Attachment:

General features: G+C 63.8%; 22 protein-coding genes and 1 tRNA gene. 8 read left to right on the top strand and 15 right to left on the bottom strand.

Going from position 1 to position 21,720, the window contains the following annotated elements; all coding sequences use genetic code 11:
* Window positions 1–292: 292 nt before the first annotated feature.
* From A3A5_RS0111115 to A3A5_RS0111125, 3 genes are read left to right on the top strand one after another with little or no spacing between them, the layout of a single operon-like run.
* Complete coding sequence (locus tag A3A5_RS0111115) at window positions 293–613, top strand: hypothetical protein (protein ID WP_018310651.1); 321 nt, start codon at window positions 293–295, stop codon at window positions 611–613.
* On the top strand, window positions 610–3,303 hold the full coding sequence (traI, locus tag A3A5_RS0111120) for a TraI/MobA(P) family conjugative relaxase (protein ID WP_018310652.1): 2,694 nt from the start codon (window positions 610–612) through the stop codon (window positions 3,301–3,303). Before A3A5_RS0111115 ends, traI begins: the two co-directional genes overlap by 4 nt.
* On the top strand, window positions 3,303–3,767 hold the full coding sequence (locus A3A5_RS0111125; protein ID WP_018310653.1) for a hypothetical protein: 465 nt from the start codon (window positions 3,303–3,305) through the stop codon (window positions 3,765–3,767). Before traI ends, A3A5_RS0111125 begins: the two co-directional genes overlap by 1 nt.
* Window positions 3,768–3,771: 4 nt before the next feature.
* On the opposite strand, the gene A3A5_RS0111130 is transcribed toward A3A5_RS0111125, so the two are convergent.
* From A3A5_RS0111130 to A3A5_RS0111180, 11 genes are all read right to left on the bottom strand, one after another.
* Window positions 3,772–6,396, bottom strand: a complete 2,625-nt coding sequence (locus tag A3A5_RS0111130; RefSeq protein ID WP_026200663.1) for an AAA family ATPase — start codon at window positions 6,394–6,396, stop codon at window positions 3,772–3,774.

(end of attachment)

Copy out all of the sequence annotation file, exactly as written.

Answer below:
General features: G+C 63.8%; 22 protein-coding genes and 1 tRNA gene. 8 read left to right on the top strand and 15 right to left on the bottom strand.

Going from position 1 to position 21,720, the window contains the following annotated elements; all coding sequences use genetic code 11:
* Window positions 1–292: 292 nt before the first annotated feature.
* From A3A5_RS0111115 to A3A5_RS0111125, 3 genes are read left to right on the top strand one after another with little or no spacing between them, the layout of a single operon-like run.
* Complete coding sequence (locus tag A3A5_RS0111115) at window positions 293–613, top strand: hypothetical protein (protein ID WP_018310651.1); 321 nt, start codon at window positions 293–295, stop codon at window positions 611–613.
* On the top strand, window positions 610–3,303 hold the full coding sequence (traI, locus tag A3A5_RS0111120) for a TraI/MobA(P) family conjugative relaxase (protein ID WP_018310652.1): 2,694 nt from the start codon (window positions 610–612) through the stop codon (window positions 3,301–3,303). Before A3A5_RS0111115 ends, traI begins: the two co-directional genes overlap by 4 nt.
* On the top strand, window positions 3,303–3,767 hold the full coding sequence (locus A3A5_RS0111125; protein ID WP_018310653.1) for a hypothetical protein: 465 nt from the start codon (window positions 3,303–3,305) through the stop codon (window positions 3,765–3,767). Before traI ends, A3A5_RS0111125 begins: the two co-directional genes overlap by 1 nt.
* Window positions 3,768–3,771: 4 nt before the next feature.
* On the opposite strand, the gene A3A5_RS0111130 is transcribed toward A3A5_RS0111125, so the two are convergent.
* From A3A5_RS0111130 to A3A5_RS0111180, 11 genes are all read right to left on the bottom strand, one after another.
* Window positions 3,772–6,396, bottom strand: a complete 2,625-nt coding sequence (locus tag A3A5_RS0111130; RefSeq protein ID WP_026200663.1) for an AAA family ATPase — start codon at window positions 6,394–6,396, stop codon at window positions 3,772–3,774.